Sgt. Phillip Zupp

Sgt (Later F/O) Phillip Zupp in "Black Murray"

  • Flying Officer Phillip Zupp M.I.D

Phillip Zupp was born in 1925 in the fertile Darling Downs region of Queensland, Australia. In a rural community reeling from drought and the Great Depression, he never imagined he'd have the opportunity to fly. Nevertheless, on leaving school at 14 he spent his first pay cheque on a copy of Every Boy's Fighting Planes and enlisted in the Air Training Corps, a cadet body.

Enlisting on the stroke of 18, he served in World War II with the Australian Army's 2/10 Commando Squadron in Wewak, New Guinea. Upon cessation of hostilities in 1945, the bulk of his unit was shipped to Hiroshima, Japan, as part of the British Commonwealth Occupation Forces (BCOF). On returning to Australia in 1947, he spent a year as a civilian cutting sugar-cane before re-enlisting in the Royal Australian Air Force as a mechanic in 1948. He began to spend his Air Force wages on flying lessons.

With the outbreak of the Korean War and Australia's commitment to the United Nations Forces, the RAAF was busily training pilots. On the recommendation of a senior officer at Wagga Wagga, Zupp was selected for No. 4 Pilots Course at Point Cook, Victoria, graduating in February 1951.

His "Korean Experience" began in November 1951 when he converted onto the Gloster Meteor at Iwakuni, Japan.Six days later he flew his first operational mission as a member of 77 Squadron, a "scramble" in A77-368. With about 400 hours total experience under his belt and only a dozen on type, he later reflected that " was pretty much on-the-job training and the longer you lasted, the greater your chance of survival." His log-book for the next seven months is littered with entries relating to the ground attack role 77 Squadron fulfilled. There are references to numerous occasions in his 201 missions when his aircraft was holed or landed with minimum fuel, as well as the various targets the squadron had attacked. Inconspicuously glued in between a couple of pages is his Citation, "Mentioned in Despatches". It makes special mention of a mission on 6 February, 1952, when his canopy was shattered by ground fire and, wounded, he flew A77-15 back to base at Kimpo. His log-book reveals that he flew again the next day. In retrospect, this seems a little premature as he had shrapnel and perspex surgically removed from his face in 1990.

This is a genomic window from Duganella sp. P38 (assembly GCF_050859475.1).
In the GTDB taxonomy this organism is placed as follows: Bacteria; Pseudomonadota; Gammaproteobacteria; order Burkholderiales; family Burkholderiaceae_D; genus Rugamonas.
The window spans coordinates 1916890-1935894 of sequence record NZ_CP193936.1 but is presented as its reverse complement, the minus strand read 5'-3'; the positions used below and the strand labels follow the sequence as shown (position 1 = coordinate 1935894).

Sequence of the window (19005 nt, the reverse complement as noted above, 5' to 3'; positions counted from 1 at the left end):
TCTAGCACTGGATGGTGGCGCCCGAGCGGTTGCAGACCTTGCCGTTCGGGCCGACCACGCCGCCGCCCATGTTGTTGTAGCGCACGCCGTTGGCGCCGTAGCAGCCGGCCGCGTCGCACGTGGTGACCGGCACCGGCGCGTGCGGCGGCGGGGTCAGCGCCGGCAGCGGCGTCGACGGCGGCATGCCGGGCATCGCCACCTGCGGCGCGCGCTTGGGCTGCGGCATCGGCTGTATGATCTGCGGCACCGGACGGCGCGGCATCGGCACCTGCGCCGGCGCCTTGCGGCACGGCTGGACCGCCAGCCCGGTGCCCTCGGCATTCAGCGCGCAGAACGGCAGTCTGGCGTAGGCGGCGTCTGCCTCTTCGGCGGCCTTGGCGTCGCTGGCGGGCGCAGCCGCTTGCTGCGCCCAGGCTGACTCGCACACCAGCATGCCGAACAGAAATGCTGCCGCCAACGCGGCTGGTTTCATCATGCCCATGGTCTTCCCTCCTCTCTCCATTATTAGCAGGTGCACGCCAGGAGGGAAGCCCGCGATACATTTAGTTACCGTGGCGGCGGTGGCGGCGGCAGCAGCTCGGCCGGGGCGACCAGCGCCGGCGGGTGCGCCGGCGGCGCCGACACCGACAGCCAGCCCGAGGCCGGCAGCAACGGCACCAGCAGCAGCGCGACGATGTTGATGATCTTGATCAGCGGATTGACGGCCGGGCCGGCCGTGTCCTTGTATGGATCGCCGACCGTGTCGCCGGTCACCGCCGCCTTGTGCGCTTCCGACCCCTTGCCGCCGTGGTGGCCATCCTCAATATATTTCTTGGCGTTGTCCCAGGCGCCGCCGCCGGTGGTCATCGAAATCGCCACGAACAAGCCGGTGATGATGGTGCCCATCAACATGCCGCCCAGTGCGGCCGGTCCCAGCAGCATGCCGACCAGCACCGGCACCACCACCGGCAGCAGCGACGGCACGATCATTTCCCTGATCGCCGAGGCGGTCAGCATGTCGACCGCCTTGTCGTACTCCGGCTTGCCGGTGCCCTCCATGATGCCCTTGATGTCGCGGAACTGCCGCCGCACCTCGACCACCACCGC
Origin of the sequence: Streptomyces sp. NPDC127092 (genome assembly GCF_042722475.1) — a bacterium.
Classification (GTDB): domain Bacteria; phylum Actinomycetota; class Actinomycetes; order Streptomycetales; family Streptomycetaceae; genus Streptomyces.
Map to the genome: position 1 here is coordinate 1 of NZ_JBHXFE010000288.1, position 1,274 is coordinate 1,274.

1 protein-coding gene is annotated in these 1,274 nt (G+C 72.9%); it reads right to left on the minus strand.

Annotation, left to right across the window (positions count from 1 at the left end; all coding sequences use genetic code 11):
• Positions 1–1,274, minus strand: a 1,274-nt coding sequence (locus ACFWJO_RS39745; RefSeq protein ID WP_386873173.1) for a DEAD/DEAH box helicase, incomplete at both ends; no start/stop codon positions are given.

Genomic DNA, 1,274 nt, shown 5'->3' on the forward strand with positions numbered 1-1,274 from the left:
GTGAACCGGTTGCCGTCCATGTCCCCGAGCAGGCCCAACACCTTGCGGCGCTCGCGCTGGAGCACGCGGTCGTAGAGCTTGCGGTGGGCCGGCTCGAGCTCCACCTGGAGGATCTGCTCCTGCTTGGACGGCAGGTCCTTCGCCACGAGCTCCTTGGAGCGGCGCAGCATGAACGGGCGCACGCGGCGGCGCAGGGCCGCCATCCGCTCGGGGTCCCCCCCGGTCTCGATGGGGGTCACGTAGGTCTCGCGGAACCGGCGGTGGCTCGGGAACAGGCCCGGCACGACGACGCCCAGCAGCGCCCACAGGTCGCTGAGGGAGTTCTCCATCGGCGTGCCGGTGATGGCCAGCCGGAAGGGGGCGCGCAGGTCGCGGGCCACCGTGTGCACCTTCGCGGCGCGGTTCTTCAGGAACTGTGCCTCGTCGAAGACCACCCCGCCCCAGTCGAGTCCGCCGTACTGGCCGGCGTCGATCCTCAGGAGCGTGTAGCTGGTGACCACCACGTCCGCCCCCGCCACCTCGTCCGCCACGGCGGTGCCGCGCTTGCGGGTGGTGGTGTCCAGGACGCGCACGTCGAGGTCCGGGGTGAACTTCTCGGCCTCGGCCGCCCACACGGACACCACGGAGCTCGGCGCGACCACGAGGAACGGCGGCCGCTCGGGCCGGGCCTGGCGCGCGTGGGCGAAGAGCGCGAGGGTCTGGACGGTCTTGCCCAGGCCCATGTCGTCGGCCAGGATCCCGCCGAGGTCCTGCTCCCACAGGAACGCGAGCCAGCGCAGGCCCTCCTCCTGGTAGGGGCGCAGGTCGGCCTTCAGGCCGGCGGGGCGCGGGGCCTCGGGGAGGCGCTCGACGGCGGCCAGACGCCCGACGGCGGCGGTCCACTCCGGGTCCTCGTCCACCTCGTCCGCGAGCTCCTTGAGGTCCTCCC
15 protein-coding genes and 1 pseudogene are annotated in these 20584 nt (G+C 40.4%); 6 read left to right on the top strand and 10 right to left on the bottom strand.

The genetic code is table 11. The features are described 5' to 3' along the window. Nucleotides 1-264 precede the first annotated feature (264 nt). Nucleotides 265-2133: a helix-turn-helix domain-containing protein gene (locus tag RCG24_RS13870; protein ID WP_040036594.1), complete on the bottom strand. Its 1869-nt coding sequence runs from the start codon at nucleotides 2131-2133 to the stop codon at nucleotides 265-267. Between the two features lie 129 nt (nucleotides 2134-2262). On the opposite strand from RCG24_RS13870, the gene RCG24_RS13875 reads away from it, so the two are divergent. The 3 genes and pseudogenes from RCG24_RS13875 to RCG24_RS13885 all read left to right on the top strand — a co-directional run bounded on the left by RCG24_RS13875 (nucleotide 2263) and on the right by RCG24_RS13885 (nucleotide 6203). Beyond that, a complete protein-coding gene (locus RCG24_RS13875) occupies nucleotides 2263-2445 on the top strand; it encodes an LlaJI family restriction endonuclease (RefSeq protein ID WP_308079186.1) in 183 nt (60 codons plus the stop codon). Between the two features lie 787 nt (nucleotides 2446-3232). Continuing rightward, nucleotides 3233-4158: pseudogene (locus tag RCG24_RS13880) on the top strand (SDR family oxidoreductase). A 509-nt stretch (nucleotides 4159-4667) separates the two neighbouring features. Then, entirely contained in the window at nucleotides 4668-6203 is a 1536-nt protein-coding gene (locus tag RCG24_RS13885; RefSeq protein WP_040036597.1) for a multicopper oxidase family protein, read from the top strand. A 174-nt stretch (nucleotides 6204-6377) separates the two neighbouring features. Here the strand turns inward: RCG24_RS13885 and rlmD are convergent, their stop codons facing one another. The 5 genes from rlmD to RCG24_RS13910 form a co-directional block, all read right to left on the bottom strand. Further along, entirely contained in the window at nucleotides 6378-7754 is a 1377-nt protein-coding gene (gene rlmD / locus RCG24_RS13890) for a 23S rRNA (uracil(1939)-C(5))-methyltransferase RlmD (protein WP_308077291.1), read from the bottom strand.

Extracting details from Phil Zupp about his combat days was never an easy task. He was a quiet man who believed "that was then and this is now". With the exception of his American decoration - the Air Medal - his medals remained unmounted in their brown paper boxes until his latter years. In fact, certain medals have only surfaced recently as a result of research since his passing. This is indicative of the modesty he always exhibited, not a lack of pride in his military service.

A newspaper article about Sgt. Zupp written on his return gives some insight into his perceptions of Korea. He speaks of the cold, the pile of rubble that was previously Seoul and the multiple currencies that were in use. Particularly telling is that when asked if he thought 200 missions were "too many missions for one flyer" on a tour of duty, he replied, "[The pilots] would probably growl if they weren't kept busy".

Subsequent to his RAAF career, Zupp remained in aviation for his working life. From international operations with QANTAS, to instructing, cloud-seeding and Aerial Ambulance duties. He always felt being paid to fly was a privilege he never dreamt of as a country boy in Queensland.

Phillip Zupp passed away on 31 July, 1991, after a short battle with cancer. He is survived by his wife Edith, his children Pamela, Adrian and Owen and a number of grandchildren. Appropriately, his headstone bears the RAAF crest and the quote "Into the wild blue yonder".

Owen Zupp (August 2002)

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